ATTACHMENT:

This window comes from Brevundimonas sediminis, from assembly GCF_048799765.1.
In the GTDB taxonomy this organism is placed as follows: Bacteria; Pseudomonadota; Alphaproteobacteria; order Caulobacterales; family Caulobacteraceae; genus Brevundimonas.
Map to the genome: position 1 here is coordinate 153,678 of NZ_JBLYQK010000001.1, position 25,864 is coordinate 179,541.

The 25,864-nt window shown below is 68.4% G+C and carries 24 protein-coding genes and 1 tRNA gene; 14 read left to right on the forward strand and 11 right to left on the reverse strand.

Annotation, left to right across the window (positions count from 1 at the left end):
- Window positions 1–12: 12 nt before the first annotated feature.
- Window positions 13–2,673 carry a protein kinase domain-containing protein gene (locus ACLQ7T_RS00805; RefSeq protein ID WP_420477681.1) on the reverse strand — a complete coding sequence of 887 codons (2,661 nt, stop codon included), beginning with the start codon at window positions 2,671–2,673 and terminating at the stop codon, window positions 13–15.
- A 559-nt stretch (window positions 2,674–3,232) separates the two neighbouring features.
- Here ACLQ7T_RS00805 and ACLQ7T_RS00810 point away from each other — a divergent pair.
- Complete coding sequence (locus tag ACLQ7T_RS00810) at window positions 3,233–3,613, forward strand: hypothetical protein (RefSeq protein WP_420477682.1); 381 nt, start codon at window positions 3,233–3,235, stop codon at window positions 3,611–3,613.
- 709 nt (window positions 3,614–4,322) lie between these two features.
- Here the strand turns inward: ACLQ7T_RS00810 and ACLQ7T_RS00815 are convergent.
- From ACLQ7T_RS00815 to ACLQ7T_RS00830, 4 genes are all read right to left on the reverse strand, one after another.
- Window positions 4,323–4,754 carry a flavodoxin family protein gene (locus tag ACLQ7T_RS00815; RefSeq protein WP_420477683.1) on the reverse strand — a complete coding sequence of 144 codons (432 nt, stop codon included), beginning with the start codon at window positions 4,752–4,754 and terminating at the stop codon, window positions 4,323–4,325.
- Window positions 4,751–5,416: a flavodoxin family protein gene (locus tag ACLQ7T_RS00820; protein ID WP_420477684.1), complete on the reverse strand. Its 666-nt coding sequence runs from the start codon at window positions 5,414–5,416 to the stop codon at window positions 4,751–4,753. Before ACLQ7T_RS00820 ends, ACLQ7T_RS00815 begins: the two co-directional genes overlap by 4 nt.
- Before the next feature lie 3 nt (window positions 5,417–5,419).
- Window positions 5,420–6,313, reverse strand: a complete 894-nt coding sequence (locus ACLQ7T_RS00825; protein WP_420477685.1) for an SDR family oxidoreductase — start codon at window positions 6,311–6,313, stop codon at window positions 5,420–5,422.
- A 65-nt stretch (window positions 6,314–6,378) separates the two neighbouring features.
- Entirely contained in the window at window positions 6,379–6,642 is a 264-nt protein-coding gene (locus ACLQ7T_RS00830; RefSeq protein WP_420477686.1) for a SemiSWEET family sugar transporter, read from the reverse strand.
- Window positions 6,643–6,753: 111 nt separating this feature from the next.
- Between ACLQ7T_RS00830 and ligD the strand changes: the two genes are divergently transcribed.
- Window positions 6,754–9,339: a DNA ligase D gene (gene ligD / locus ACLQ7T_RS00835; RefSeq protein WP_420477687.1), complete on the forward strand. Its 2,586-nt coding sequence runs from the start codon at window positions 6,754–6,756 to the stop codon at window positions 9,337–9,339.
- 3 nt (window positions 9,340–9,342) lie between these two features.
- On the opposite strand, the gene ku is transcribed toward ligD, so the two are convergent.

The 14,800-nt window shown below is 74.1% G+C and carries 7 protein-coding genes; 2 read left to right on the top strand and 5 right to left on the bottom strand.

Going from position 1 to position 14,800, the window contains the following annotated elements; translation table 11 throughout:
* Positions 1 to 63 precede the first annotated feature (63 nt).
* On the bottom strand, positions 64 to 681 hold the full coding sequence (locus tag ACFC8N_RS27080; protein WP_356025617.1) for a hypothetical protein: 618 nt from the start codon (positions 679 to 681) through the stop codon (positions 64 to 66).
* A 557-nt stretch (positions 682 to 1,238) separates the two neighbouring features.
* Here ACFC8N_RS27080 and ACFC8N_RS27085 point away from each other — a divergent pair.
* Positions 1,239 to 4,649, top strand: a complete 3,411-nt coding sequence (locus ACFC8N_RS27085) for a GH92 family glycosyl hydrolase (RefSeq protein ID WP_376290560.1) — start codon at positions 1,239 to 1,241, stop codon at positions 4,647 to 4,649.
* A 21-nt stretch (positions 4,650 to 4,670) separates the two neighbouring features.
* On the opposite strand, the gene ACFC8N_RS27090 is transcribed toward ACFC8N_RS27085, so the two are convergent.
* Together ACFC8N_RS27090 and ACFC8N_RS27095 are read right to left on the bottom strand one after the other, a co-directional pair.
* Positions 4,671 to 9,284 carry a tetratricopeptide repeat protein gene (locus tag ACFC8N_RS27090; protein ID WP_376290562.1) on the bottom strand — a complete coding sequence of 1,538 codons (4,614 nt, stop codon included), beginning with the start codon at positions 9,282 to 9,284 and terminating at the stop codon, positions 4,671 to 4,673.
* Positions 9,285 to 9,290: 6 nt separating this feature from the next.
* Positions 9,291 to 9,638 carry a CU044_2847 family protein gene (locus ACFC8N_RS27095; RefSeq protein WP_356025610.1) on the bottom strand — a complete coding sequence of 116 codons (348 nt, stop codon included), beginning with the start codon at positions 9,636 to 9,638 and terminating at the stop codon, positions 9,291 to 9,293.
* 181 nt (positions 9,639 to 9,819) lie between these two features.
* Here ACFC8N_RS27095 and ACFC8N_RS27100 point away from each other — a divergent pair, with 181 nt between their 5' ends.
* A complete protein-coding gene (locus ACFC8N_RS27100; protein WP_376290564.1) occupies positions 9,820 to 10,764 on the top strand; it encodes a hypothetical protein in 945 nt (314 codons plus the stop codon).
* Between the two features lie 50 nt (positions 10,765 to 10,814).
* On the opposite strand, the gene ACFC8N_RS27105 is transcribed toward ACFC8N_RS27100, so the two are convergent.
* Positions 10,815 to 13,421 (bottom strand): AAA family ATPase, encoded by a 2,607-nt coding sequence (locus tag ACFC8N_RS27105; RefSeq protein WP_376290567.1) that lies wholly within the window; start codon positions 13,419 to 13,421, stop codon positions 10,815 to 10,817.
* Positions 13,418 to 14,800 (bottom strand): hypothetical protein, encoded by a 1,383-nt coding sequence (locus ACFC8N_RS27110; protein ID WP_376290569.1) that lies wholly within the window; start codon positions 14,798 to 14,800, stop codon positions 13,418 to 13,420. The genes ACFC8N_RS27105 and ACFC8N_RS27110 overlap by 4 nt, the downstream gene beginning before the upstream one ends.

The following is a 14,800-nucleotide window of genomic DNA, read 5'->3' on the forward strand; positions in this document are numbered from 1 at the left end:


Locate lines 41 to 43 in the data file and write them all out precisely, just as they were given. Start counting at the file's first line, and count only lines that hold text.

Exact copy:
* Between the two features lie 50 nt (positions 10,765 to 10,814).
* On the opposite strand, the gene ACFC8N_RS27105 is transcribed toward ACFC8N_RS27100, so the two are convergent.
* Positions 10,815 to 13,421 (bottom strand): AAA family ATPase, encoded by a 2,607-nt coding sequence (locus tag ACFC8N_RS27105; RefSeq protein WP_376290567.1) that lies wholly within the window; start codon positions 13,419 to 13,421, stop codon positions 10,815 to 10,817.